U.S Jewish leaders praised Israel’s High Court ruling on Monday affirming that people who underwent Reform and Conservative conversions to Judaism in Israel are eligible for Israeli citizenship under the Law of Return, calling the move “wonderful” and “welcomed” although there is still “a lot of work to do.”
“We are very enthusiastic about it and very happy to have it come at this moment,” Rabbi Josh Weinberg, Vice President of the Union for Reform Judaism for Israel and Reform Zionism, told Haaretz on the phone. “We had individuals who were waiting in limbo for status to be recognized so we’re very glad for this decision.”
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"This decision was years in the making and reflects the diversity and vibrancy of Jewish life in Israel and around the world," said Rabbi Rick Jacobs, President of the Union for Reform Judaism. "Today, the Court has affirmed the reality that the Jewish people are stronger because of the contributions of Reform and Conservative Movements and their commitment to bringing more Jews into the Jewish People."
Monday’s verdict comes after a 16 year battle. It began in 2005 when the Israel Religious Action Center – the advocacy arm of the Reform movement in the country – petitioned the High Court in the name of 11 temporary residents who had been converted by Reform and Conservative rabbis, but whose request for citizenship under the Law of Return had been denied by the Interior Ministry. The case dragged on for many years, during which time, several unsuccessful attempts were made by the state and the non-Orthodox movements to reach an agreement outside the court.
“This was a very long time coming,” the Rabbinical Assembly of Conservative/Masorti movement rabbis said in a statement. “Not swift justice, but sweet and righteous just the same.”
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Under the Law of Return, any individual converted abroad is allowed to immigrate to Israel and obtain citizenship automatically. The verdict handed down on Monday affects only a very small number of people who have been converted by Reform or Conservative rabbis in Israel, but are not citizens of Israel. They are temporary residents, in most cases the spouses of Israelis. The Law of Return now applies to them as well.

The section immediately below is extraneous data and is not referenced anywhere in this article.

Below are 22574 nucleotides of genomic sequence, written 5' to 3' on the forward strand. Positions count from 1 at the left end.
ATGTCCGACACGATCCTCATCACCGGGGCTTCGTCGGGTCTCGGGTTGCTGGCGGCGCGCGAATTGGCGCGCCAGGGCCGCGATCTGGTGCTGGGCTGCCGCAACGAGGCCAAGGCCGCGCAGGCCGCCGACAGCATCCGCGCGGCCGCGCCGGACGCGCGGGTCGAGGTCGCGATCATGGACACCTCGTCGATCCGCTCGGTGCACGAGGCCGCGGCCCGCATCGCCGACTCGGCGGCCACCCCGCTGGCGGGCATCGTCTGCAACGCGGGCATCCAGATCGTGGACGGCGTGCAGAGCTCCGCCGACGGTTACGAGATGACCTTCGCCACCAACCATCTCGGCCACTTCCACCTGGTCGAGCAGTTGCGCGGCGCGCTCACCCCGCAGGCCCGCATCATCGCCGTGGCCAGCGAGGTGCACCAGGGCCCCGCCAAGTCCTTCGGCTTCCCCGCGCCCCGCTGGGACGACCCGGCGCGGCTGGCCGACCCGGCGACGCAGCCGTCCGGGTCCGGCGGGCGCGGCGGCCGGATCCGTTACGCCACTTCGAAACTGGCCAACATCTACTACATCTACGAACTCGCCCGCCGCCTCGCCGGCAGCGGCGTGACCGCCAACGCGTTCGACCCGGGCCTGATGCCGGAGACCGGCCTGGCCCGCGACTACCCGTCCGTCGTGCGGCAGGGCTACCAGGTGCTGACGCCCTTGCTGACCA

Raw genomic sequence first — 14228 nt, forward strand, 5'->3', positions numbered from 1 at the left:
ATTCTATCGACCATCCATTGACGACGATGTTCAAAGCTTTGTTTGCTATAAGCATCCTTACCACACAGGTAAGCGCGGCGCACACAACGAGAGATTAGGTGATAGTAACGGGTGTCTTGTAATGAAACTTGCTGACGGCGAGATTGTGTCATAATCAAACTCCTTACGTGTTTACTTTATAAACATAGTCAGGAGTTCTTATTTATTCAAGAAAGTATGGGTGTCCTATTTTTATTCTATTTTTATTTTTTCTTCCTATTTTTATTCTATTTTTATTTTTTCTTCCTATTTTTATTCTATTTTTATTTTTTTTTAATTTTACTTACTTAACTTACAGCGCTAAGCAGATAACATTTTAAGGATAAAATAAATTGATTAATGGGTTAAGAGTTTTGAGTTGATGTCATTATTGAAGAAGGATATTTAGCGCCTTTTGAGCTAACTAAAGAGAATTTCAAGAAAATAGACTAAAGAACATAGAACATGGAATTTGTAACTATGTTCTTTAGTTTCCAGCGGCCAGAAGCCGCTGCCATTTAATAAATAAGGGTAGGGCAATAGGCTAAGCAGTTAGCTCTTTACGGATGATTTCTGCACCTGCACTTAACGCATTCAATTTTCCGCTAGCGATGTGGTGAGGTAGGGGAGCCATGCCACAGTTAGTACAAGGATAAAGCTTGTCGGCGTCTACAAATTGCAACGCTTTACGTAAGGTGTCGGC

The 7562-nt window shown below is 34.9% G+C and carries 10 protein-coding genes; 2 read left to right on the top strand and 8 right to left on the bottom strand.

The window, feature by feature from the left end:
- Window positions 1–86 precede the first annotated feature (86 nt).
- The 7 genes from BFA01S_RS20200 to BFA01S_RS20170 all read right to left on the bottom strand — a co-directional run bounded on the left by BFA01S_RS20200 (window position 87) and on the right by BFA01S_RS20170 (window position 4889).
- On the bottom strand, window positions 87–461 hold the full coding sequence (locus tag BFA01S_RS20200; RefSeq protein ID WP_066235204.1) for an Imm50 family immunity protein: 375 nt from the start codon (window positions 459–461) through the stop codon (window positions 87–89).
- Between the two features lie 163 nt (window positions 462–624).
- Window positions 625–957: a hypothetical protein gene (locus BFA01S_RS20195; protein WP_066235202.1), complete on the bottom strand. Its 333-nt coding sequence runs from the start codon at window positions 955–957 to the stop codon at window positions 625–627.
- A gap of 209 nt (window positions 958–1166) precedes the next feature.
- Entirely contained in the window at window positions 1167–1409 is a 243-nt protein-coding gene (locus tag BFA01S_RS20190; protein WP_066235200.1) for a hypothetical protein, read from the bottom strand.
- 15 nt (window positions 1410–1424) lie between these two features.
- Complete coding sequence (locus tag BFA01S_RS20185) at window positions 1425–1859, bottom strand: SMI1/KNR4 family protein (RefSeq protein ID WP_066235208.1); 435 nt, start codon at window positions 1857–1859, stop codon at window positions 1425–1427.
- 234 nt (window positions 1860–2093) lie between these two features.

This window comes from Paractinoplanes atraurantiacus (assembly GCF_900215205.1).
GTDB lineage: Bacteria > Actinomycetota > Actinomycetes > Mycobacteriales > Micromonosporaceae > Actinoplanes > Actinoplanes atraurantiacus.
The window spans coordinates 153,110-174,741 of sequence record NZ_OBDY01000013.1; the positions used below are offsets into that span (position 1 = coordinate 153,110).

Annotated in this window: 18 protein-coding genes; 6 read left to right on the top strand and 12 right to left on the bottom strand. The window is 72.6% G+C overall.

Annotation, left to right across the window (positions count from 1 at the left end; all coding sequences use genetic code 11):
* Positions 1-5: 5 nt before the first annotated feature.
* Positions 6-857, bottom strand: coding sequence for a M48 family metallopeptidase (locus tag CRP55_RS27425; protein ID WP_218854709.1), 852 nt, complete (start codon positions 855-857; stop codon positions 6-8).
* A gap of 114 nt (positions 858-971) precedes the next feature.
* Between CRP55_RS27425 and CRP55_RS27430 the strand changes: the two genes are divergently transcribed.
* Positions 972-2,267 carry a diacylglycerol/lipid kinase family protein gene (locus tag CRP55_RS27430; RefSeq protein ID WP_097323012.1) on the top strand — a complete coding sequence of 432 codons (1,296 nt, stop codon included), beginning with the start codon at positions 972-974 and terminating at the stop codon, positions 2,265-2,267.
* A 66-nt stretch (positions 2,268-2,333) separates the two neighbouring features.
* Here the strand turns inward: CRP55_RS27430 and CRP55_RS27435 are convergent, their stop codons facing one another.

Anat Hoffman, the Executive Director of the Israel Religious Action Center, which led the battle in Court, said the outcome was a “historic victory and a cause for celebration.”
“The Supreme Court stands in solidarity with these men and women who chose to be Jewish by once again ruling that the State of Israel is a homeland for all Jews, and that the ultra-Orthodox monopoly may not control conversion in Israel,” she added.
On average, the Reform and Conservative movements in Israel convert about 300 people per year. The vast majority of these converts – about 90 percent – are eligible for citizenship under the Law of Return.
“I see this as a step towards the unity of the Jewish people” Weinberg added. “This helps remind us that the state of Israel is in fact the state of the Jewish people.”
While the move “gives us room to be cautiously optimistic”, Weinberg said, “I think that as we’ve seen the reaction of Haredi parties to Rabbi Gilad Kariv’s candidacy at the Knesset we know we have a great deal of work to do.” He was referring to threats by ultra-Orthodox parties to shun the Labor candidate who is set to become the first reform Rabbi in the Knesset.